This is a good book if what you're looking for is an introduction to design thinking. If you're a bit familiar with the concept, though, or have been using it to some extent, it's mostly a series of quick examples by Tim Brown of IDEO, none of which are highly illustrative. Also, given that this book came out in 2009, some of the examples are no longer current. (E.g., Nokia a leader in mobile devices?)
Still, it's useful to hear about design thinking from one of its originators.
Хорошая книга, в которой отмечена важность дизайна ВСЕГО! Расширяет видение и понимание, почему некоторые процессы и продукты принимаются легко и экологично, не "царапая" потребителя своими острыми углами, и иногда наоборот! Так же описано в книге, как сделать и как мыслить при производстве новых "продуктов".
A few years ago, I attended a "design thinking" workshop at an administrator's conference. The presenter began by stating that a person who goes into a hardware store looking for a quarter-inch drill bit doesn't really want a quarter-inch drill bit. They want a quarter-inch hole. A design thinker is someone who starts with the question "how do we produce a quarter-inch hole" instead of "where do we find a quarter-inch drill bit." At the time, this struck me as an important observation.
Flash forward to the early days of 2019, when I have been tasked with leading a design-thinking workshop for university administrators who need, in effect, a whole lot of quarter-inch holes and are finding that their quarter-inch drill bits no longer work. A colleague recommended that I start with Tim Brown's Change by Design. I'm glad I did, and there are some good insights in the book. But I still don't have a better way to explain the whole concept of design thinking that is better than the quarter-inch hole analogy.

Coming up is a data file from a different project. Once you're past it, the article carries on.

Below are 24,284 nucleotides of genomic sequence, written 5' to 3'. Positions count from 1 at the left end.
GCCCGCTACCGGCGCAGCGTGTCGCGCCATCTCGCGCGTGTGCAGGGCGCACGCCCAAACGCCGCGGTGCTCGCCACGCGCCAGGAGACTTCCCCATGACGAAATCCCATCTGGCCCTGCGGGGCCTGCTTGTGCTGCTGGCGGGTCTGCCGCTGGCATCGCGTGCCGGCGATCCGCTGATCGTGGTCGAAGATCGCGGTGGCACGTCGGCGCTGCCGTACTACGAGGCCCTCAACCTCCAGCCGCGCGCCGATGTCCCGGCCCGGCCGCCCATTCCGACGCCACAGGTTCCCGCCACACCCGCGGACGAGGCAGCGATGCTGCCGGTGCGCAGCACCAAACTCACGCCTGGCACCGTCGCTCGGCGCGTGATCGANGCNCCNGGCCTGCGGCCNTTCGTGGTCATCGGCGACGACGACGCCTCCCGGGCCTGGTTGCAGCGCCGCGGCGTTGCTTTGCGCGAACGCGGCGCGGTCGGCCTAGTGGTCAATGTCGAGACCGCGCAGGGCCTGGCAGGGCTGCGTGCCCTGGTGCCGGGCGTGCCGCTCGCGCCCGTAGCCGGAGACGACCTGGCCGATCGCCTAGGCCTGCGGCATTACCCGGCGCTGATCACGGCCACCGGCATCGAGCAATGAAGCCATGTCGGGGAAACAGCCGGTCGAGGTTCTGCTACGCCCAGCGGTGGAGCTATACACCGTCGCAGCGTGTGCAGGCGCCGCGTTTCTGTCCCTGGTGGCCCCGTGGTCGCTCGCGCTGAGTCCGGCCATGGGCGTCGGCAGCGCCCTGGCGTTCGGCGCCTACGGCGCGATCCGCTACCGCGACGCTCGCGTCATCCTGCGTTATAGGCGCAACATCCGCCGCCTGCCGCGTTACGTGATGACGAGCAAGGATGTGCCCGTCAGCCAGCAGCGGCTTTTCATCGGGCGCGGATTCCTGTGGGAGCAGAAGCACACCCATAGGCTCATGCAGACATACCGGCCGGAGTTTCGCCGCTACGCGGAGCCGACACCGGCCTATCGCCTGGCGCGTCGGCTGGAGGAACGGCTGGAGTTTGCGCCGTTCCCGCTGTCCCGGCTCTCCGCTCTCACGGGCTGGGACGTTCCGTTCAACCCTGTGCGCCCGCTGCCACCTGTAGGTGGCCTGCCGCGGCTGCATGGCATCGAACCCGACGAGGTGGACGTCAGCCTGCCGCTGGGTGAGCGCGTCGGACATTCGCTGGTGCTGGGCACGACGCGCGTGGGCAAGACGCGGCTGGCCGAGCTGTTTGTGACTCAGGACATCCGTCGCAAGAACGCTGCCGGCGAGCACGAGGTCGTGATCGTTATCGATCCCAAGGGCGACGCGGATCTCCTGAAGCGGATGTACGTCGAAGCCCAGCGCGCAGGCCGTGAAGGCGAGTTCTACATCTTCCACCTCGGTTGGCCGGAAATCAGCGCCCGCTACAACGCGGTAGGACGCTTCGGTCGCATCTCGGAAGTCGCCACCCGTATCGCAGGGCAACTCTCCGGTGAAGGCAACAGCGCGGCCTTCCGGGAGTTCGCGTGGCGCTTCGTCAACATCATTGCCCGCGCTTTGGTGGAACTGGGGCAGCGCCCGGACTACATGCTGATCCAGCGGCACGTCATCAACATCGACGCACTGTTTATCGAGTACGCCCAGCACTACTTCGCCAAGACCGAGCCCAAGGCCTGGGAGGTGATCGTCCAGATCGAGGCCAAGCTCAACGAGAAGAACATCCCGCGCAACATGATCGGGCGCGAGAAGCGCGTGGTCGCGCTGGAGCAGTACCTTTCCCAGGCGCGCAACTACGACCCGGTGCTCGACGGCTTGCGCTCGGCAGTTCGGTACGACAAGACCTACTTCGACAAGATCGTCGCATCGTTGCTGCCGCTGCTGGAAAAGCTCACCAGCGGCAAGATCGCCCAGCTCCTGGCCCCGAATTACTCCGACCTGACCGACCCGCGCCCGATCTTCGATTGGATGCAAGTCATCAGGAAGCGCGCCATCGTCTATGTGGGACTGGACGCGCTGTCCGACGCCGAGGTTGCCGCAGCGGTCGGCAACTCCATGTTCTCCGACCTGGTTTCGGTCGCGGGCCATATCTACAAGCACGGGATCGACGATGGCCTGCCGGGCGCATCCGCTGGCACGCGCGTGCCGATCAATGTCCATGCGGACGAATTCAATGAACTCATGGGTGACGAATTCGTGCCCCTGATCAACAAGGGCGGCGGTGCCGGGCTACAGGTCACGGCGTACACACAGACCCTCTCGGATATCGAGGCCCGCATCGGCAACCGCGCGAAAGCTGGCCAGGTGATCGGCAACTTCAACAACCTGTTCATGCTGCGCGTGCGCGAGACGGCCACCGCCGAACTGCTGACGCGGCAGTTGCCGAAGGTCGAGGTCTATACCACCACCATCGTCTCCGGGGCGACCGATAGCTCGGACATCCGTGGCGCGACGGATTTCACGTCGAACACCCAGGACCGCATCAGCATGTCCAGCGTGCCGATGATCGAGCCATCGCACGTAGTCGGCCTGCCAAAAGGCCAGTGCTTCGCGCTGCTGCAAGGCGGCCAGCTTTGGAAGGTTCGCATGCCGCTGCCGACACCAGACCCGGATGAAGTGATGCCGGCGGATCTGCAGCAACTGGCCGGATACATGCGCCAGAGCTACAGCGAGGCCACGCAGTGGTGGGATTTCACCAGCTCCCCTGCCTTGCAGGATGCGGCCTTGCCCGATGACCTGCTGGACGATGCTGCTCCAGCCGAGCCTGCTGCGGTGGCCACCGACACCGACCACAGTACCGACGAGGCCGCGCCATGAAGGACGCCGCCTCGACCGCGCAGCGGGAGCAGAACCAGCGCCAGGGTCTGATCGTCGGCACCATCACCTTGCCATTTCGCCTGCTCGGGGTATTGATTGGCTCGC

First, the problems with the book. Through no fault of its own, it is now ten years old, and it shows its age. Brown is an executive at the fabled IDEO firm in Palo Alto, which designed, among other things, the original Apple mouse and the Palm Pilot. This is good stuff, but this particular book sacrifices timelessness for a sense of cutting-edgeness that does not particularly wear very well. Ten years later, it is hard to think of the Blackberry as the apex of handheld technology or Best Buy as the cutting edge of retail experience.
So much has happened since the book was written, that all of the advantages of being at the cutting edge in 2009 disappear and a lot of the examples are stale. A better strategy, I think (and Brown does this a little bit) would have been to stay away from the tech industry as much as possible and talk about breakfast cereal and Carnation milk, and instant coffee and all sorts of other things that illustrate the same points in a less time-bound fashion.
The book also suffers, in my view, by a sort of hyperactive, throw-stuff-at-the-wall-and-see-what-sticks approach to its subject matter. The chapters are not very well focused, and the author moves from example to example without really settling in on anything. In his defense, he tells us that this is what he is doing, and he says that it is consistent with what design thinking is all about, but he does not make many concessions to the linear thinkers among us, which I, as a very linear thinker, find alienating.
Of course, the right answer is that I need to stop being such a stuffed shirt, but it is probably too late for me. The best I can do is try to design a curriculum that will stop my children's generation from being such stuffed shirts, and there are some good ideas here for what that might look like. Among the takeaways: